For a hyperactive only child like Sima Suon ’17, sports were a great outlet as a kid growing up in Lowell — and “a blessing” for her Cambodia-born parents, who didn’t know what else to do with all her energy.

But even though Lowell has the second largest Cambodian American population in the country (behind Long Beach, California), Suon noticed that not many girls looked like her on the soccer fields and basketball courts.

“That’s very rooted in the tradition of our culture,” she says. “Women don’t really play sports; they’re doing house tasks, going to school, taking care of siblings, parents, grandparents. There’s not much room for extracurricular activities.”

Suon, a former javelin thrower on the UML women’s track and field team who is now an athletic academic coordinator for the River Hawks, is working to change that. Last May, she organized and played on a 3-on-3 women’s basketball team that represented Cambodia at the Southeast Asian Games in Hanoi, Vietnam. It was the first time a Cambodian women’s basketball team competed on the international stage since 1974, before the Khmer Rouge genocide.

“I was proud that we were able to take the floor and compete,” says Suon, who joined the board of the Lowell-based USA-Cambodia Basketball Association in 2019 and started scouring the country for players to field a team for the biennial competition. She eventually found three players on the West Coast and, after just a few practices together in California, they headed to Vietnam for the Games, where they finished 0-6.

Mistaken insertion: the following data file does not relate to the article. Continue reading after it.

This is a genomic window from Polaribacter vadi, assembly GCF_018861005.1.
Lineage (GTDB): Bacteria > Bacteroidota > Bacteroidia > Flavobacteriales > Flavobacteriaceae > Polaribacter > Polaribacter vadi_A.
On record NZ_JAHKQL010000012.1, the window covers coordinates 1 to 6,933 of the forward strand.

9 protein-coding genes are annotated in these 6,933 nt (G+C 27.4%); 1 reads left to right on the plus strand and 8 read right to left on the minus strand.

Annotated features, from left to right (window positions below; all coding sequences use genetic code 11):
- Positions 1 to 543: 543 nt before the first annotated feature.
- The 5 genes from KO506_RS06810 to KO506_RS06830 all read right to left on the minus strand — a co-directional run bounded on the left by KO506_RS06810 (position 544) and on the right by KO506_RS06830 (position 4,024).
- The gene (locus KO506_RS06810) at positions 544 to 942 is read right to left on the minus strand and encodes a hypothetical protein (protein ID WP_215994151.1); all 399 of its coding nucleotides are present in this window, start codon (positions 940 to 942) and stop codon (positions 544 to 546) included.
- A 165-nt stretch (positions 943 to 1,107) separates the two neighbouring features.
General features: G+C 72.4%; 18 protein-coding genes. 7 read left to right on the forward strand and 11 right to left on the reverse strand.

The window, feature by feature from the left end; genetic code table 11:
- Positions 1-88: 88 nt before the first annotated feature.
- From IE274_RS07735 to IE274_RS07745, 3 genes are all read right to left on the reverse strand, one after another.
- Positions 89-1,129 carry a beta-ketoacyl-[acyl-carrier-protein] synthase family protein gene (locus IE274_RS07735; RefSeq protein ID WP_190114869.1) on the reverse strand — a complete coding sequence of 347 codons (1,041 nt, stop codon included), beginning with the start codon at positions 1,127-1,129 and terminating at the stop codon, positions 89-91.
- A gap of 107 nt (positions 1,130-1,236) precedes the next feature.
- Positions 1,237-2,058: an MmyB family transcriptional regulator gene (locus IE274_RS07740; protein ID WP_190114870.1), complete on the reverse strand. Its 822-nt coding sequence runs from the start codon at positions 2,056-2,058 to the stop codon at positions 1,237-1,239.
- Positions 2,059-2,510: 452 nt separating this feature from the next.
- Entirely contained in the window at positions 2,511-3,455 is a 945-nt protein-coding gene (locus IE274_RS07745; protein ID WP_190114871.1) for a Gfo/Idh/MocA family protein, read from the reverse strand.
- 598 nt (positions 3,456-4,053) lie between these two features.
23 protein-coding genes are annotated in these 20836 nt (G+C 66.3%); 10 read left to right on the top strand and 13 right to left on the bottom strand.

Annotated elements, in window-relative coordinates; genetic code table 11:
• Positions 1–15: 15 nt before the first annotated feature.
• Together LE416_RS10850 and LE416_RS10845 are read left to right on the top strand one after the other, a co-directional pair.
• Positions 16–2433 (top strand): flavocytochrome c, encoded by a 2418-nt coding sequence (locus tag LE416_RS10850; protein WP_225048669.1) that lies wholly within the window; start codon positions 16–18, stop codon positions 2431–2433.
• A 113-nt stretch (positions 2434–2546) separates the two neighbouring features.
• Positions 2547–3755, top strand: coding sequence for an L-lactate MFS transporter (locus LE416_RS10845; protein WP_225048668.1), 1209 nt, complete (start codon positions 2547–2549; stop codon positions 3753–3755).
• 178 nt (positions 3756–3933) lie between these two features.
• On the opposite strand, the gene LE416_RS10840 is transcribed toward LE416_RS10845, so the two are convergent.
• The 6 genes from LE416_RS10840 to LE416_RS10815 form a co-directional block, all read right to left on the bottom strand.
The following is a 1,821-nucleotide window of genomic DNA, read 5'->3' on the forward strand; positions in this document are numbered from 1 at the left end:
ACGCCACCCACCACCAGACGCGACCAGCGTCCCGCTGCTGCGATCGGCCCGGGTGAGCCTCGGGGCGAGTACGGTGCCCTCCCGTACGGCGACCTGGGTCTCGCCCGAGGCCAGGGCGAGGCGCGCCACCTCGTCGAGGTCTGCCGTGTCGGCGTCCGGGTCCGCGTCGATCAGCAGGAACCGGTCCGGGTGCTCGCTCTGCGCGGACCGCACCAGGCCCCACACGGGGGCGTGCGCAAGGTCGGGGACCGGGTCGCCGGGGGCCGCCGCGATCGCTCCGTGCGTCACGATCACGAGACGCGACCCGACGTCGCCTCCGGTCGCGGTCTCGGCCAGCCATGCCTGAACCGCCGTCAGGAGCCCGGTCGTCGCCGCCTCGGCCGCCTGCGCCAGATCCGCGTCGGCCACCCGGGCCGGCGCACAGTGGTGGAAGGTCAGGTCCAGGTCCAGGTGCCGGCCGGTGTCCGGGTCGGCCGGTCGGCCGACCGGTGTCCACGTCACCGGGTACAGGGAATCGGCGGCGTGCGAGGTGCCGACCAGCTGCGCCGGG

“It was challenging, but the bigger purpose here was laying the groundwork for the development of Cambodian women’s basketball,” says Suon, who is now working on recruiting a dozen players for a full 5-on-5 team for the 2023 Southeast Asian Games, which will be held in Cambodia.

Taking part in the opening ceremonies at the Games in Vietnam is something Suon will never forget.

“There’s a lot of pride that goes along with it when you’re out there waving your country’s flag. It lights a fire inside of you, but also gives you chills at the same time,” she says.

A state champion javelin thrower in high school, Suon won America East Conference championships in the event for the River Hawks her junior and senior years. She holds the UML record with a throw of 140 feet, 2 inches. 

After graduating cum laude with a bachelor’s degree in psychology, Suon earned a master’s degree in sports administration from the University of Miami, where she worked as a graduate assistant with the women’s basketball team. She returned home in 2018 and landed the job at UML.  

Just as sports provided an important outlet in her youth, Suon is grateful to have found her calling through athletics.

“I’m not going to play forever, but a lot of finding my passion and purpose and identity in life has come with trying to figure out how I can still be part of that world — how to use my skills and knowledge and experience to better whatever I’m doing,” she says. “If we can inspire the next round of Cambodian women basketball players to be proud of their heritage, and to aspire to be on a national team and go to college and play, that’s all I can hope for.”